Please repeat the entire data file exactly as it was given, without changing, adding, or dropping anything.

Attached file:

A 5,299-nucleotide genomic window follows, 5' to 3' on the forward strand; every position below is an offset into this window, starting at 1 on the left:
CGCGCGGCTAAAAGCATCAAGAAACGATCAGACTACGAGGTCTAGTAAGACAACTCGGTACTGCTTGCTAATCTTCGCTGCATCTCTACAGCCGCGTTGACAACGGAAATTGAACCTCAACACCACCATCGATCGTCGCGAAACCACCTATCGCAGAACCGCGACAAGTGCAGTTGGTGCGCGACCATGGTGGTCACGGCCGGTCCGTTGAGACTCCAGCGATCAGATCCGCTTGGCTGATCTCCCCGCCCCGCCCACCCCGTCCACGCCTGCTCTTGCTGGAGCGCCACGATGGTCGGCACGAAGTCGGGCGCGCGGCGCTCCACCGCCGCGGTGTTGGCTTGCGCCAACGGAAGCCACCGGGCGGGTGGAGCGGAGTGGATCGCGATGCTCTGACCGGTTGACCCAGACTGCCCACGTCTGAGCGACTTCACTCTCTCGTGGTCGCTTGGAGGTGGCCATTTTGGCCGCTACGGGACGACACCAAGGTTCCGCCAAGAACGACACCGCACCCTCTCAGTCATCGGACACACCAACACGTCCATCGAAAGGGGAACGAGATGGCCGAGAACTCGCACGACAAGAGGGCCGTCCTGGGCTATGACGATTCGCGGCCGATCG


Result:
A 5,299-nucleotide genomic window follows, 5' to 3' on the forward strand; every position below is an offset into this window, starting at 1 on the left:
CGCGCGGCTAAAAGCATCAAGAAACGATCAGACTACGAGGTCTAGTAAGACAACTCGGTACTGCTTGCTAATCTTCGCTGCATCTCTACAGCCGCGTTGACAACGGAAATTGAACCTCAACACCACCATCGATCGTCGCGAAACCACCTATCGCAGAACCGCGACAAGTGCAGTTGGTGCGCGACCATGGTGGTCACGGCCGGTCCGTTGAGACTCCAGCGATCAGATCCGCTTGGCTGATCTCCCCGCCCCGCCCACCCCGTCCACGCCTGCTCTTGCTGGAGCGCCACGATGGTCGGCACGAAGTCGGGCGCGCGGCGCTCCACCGCCGCGGTGTTGGCTTGCGCCAACGGAAGCCACCGGGCGGGTGGAGCGGAGTGGATCGCGATGCTCTGACCGGTTGACCCAGACTGCCCACGTCTGAGCGACTTCACTCTCTCGTGGTCGCTTGGAGGTGGCCATTTTGGCCGCTACGGGACGACACCAAGGTTCCGCCAAGAACGACACCGCACCCTCTCAGTCATCGGACACACCAACACGTCCATCGAAAGGGGAACGAGATGGCCGAGAACTCGCACGACAAGAGGGCCGTCCTGGGCTATGACGATTCGCGGCCGATCG